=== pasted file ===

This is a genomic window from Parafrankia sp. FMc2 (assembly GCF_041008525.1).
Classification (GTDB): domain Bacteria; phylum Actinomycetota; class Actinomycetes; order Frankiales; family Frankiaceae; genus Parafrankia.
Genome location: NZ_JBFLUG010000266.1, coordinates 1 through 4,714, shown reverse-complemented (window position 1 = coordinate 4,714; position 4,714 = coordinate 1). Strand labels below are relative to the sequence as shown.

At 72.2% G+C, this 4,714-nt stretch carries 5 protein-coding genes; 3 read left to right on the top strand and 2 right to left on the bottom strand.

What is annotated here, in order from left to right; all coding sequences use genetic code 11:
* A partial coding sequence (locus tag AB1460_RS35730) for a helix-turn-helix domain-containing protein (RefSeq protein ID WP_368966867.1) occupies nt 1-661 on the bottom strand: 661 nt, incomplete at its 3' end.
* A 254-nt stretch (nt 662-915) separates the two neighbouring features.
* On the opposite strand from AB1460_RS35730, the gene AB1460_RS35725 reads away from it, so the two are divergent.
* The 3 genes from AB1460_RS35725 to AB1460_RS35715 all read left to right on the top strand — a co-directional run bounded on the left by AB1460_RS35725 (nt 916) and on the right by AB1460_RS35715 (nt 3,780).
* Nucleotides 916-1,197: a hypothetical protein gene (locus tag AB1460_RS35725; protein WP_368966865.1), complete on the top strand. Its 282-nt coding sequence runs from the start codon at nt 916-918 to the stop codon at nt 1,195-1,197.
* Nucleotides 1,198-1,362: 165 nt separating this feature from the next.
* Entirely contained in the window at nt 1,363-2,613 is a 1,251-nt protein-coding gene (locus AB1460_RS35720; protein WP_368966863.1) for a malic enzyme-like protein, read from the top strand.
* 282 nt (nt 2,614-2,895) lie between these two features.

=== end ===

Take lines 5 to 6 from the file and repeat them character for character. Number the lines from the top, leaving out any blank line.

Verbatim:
What is annotated here, in order from left to right; all coding sequences use genetic code 11:
* A partial coding sequence (locus tag AB1460_RS35730) for a helix-turn-helix domain-containing protein (RefSeq protein ID WP_368966867.1) occupies nt 1-661 on the bottom strand: 661 nt, incomplete at its 3' end.